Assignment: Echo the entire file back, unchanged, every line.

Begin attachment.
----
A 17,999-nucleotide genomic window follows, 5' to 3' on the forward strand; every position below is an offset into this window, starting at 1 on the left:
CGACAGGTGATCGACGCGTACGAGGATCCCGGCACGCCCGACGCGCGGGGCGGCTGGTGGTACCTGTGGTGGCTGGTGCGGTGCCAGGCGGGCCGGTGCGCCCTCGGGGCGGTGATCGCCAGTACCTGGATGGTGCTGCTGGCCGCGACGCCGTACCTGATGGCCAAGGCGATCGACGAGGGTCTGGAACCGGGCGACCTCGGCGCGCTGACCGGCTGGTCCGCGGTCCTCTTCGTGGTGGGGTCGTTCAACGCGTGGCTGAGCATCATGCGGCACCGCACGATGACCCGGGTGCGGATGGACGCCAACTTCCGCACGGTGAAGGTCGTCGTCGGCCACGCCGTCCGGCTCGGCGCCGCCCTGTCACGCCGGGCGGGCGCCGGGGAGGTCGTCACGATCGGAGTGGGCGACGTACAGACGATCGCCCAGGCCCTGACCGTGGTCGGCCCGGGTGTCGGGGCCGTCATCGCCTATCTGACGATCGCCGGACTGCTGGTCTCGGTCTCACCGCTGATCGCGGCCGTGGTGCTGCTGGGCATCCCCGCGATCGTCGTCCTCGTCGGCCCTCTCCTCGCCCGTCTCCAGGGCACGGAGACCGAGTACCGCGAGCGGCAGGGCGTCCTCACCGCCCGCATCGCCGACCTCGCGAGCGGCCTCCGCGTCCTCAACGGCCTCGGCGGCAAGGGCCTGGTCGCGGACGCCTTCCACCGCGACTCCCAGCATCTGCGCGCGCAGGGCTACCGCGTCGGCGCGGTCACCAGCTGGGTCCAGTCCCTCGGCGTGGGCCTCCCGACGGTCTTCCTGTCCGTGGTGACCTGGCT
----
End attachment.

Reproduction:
A 17,999-nucleotide genomic window follows, 5' to 3' on the forward strand; every position below is an offset into this window, starting at 1 on the left:
CGACAGGTGATCGACGCGTACGAGGATCCCGGCACGCCCGACGCGCGGGGCGGCTGGTGGTACCTGTGGTGGCTGGTGCGGTGCCAGGCGGGCCGGTGCGCCCTCGGGGCGGTGATCGCCAGTACCTGGATGGTGCTGCTGGCCGCGACGCCGTACCTGATGGCCAAGGCGATCGACGAGGGTCTGGAACCGGGCGACCTCGGCGCGCTGACCGGCTGGTCCGCGGTCCTCTTCGTGGTGGGGTCGTTCAACGCGTGGCTGAGCATCATGCGGCACCGCACGATGACCCGGGTGCGGATGGACGCCAACTTCCGCACGGTGAAGGTCGTCGTCGGCCACGCCGTCCGGCTCGGCGCCGCCCTGTCACGCCGGGCGGGCGCCGGGGAGGTCGTCACGATCGGAGTGGGCGACGTACAGACGATCGCCCAGGCCCTGACCGTGGTCGGCCCGGGTGTCGGGGCCGTCATCGCCTATCTGACGATCGCCGGACTGCTGGTCTCGGTCTCACCGCTGATCGCGGCCGTGGTGCTGCTGGGCATCCCCGCGATCGTCGTCCTCGTCGGCCCTCTCCTCGCCCGTCTCCAGGGCACGGAGACCGAGTACCGCGAGCGGCAGGGCGTCCTCACCGCCCGCATCGCCGACCTCGCGAGCGGCCTCCGCGTCCTCAACGGCCTCGGCGGCAAGGGCCTGGTCGCGGACGCCTTCCACCGCGACTCCCAGCATCTGCGCGCGCAGGGCTACCGCGTCGGCGCGGTCACCAGCTGGGTCCAGTCCCTCGGCGTGGGCCTCCCGACGGTCTTCCTGTCCGTGGTGACCTGGCT